Ever since I was a young kid, playing for Everton was all I wanted to do. Playing for this club was living the dream.
Everyone knows the story that I lived a two-minute walk from Goodison Park, and I could see the stadium from my bedroom window.
I’ve been at Everton since I was nine years old. It’s a club I love, a club I was brought up on.
I’ll always remember the journey to Goodison for the Crystal Palace game at the end of last season. We were driving in from our hotel, and you go down Scotland Road and past the little football cages where I used to play as I kid.
I know that game was nerve-wracking and none of us wanted to be in that situation, but to go from that kid playing in those cages to playing for Everton Football Club in such a big match…I just had a moment where I thought, ‘You’ve done alright’.
I’ll never forget those last few weeks of the season. I think it was in that moment when I knew that I was ready to maybe move on for a new chapter, because I felt like I kept getting a bit emotional, especially when I was seeing the fans.
It did keep bringing a little bit of a tear to my eye because I knew that might be the end. They were lovely moments that were great for me and to see that reaction of everyone coming together. The funny thing was, I knew a lot of the people who were outside cheering on the team coach. I knew who they were and what it meant to them.
Just to be part of that, seeing the fans where I grew up as a kid…it was emotional. Now I look back and can be really, really proud of what myself and my family achieved. It meant so much to me to have played for Everton. There were tough moments, of course, but I wouldn’t change it for the world.
Looking back at my time in the Academy, I absolutely loved it. The coaches I had were brilliant.
I was a decent player, but my mentality was probably the biggest asset for me – that mentality of not giving up and working hard. I think that’s what the coaches looked at mostly in me.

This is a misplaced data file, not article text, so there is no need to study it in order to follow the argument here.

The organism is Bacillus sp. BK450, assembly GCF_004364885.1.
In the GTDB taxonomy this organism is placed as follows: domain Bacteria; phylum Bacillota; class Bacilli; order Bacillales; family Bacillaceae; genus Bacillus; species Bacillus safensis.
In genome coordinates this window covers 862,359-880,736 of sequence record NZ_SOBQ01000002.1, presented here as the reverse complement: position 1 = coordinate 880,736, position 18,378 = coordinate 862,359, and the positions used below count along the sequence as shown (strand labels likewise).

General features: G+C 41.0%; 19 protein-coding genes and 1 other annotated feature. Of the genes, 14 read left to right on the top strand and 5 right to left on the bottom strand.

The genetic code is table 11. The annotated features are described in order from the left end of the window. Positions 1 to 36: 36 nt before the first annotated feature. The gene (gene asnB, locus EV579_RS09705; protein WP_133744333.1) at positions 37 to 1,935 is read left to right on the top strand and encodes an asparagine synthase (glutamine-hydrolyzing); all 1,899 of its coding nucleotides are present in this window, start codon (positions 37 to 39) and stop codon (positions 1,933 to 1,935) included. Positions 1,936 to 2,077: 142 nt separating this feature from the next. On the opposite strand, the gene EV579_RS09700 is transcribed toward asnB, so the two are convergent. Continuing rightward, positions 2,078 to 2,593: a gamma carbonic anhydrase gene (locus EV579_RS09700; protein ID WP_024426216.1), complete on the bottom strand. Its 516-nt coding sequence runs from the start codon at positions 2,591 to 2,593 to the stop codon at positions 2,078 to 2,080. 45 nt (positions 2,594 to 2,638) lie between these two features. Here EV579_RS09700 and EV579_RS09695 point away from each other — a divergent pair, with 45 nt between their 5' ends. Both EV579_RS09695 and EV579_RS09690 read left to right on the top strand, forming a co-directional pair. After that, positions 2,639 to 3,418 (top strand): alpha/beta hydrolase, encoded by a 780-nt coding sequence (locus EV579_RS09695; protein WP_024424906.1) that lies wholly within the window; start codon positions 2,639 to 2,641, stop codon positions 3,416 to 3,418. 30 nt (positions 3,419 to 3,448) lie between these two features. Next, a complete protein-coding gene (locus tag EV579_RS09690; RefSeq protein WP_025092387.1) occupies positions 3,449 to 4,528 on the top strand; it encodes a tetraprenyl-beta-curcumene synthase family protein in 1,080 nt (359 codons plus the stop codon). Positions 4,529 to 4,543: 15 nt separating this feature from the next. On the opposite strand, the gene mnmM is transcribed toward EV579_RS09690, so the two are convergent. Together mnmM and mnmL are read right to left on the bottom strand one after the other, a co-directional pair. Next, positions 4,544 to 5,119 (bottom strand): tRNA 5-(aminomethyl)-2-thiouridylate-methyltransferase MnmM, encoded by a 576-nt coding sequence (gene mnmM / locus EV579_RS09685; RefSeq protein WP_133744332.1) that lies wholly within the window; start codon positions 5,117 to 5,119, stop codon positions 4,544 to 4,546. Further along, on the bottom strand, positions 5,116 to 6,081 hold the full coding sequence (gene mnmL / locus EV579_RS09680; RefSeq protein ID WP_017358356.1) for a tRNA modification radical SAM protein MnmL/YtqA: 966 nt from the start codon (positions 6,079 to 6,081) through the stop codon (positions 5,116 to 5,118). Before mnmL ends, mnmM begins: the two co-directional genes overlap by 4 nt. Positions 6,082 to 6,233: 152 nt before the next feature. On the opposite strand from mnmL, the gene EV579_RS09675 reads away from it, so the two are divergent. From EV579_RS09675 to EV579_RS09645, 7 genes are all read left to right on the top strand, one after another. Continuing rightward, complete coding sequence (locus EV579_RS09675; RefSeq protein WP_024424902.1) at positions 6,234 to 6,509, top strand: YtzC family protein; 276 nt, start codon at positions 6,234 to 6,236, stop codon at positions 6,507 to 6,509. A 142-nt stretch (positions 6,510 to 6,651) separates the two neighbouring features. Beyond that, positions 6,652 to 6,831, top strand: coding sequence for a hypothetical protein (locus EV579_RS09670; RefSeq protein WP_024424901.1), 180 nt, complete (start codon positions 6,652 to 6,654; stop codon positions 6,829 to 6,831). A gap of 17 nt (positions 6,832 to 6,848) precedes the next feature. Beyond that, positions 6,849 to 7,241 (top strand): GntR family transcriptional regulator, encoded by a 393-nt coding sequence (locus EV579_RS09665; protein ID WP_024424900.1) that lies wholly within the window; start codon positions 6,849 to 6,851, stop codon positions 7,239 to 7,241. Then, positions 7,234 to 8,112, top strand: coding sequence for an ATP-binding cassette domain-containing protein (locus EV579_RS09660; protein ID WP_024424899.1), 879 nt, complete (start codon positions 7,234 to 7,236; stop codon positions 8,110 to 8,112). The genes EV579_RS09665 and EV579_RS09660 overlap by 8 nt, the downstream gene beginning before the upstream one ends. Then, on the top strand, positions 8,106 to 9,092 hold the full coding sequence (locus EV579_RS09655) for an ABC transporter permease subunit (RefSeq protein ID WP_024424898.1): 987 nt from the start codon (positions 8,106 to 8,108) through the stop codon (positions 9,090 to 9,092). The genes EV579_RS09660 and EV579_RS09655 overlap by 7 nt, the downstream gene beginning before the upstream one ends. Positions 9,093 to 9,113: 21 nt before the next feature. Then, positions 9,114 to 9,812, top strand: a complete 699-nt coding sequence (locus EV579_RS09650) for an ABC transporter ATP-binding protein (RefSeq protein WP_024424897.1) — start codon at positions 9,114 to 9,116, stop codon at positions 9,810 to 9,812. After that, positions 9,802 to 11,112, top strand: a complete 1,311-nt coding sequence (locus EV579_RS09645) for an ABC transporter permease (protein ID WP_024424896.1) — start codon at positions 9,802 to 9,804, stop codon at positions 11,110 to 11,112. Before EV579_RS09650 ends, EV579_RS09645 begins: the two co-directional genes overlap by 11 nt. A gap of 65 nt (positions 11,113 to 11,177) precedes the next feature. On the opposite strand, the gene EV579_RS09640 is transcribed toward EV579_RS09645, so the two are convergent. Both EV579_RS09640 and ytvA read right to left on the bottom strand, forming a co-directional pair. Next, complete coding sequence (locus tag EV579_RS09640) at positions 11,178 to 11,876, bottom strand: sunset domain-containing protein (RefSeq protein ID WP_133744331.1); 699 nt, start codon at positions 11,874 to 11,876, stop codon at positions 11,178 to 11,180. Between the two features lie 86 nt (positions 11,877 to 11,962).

I remember playing centre-back, and I was about five foot two, but I was adamant that no one would beat me.
Funnily enough, I had this conversation with my dad yesterday of what type of player I am and who I am and not to forget that. People might not look at me like I’m this fancy footballer, but I know what I can do and I’m sticking to my strengths.
Sometimes in life and in football you lose that but that’s why I think having the right people around you – like I did – is massive.
The staff and the way Everton dealt with me was brilliant, ever since I joined aged nine. They make sure they still let the kids be kids and enjoy their football. That was the best way for me and helped me a lot.
I’ve got so many coaches to thank for helping me throughout my time in the Academy. The likes of Colin Littlejohns, Paul Tait, John Doolan, Sean Lundon, and later on Kevin Sheedy and Big Dunc. I learned a lot from all of them. A strength-and-conditioning coach called Johnny Mac was also big for me. He got me in the gym and helped make me stronger and faster.
And obviously Stubbsy and Unsy were massive influences. Stubbsy was the first to bring me up to the reserves when I was 16. I loved working with him. Then Unsy really helped make me the man I am today in football. He made me be ruthless in training and playing – that focus you need to make it in the First Team. We had some great times and it was a massive honour captaining the Under-23s to the Premier League 2 title.
I must say, the current manager, Frank Lampard, has been different class.
He made me feel valued, really at home at Everton and a big part of the team. I felt like I could bring a lot more to the side because I was playing a lot more – I had a lot more to say in terms of leading by example a little bit because I had been at the Club for so long.
Frank and his coaching staff were fantastic for me. To have that backing from the manager was great.
I have loved every minute of being at Everton. But now I’m just ready to be a main part of a team and I’ve got more dreams that I want to go on and achieve.
I’m looking forward to the challenge at Hertha Berlin. It’s going to be completely different. New city, picking up the language again. It’s not like I’m on loan and you can just go back, you’re fully leaving Everton.
I really enjoyed my time on loan at Schalke. I got stuck into the language and the culture, and that’s exactly what I’ll be doing now.
To be able to speak a new language, a Scouser in Berlin, not many people do it! It’s something that I want to do, something that I want to achieve – to go there and perform and try to make yourself a better person.
I’ve had lots of lovely messages from people at Everton. Seamus rang me, I spoke to Dele, Dom, Davo, Mason, Ben… they’re all close friends of mine.
I’ve made friends for life, and I’ll always keep in touch. Everton will always be a part of me. I look back now on my time at Everton and at one point I thought, ‘Maybe I could have done more’, but I did everything I could, and I mean that.
This club is all I've known, all I've ever done. I’ll still be going to Everton games when I can and supporting the lads, always. Especially with the manager and the backroom staff, I want Everton to be brilliant.
I’m a Scouser who achieved his dream of playing for Everton. It’s been a fantastic ride and I’m so grateful to everyone at this great club.
Up The Toffees!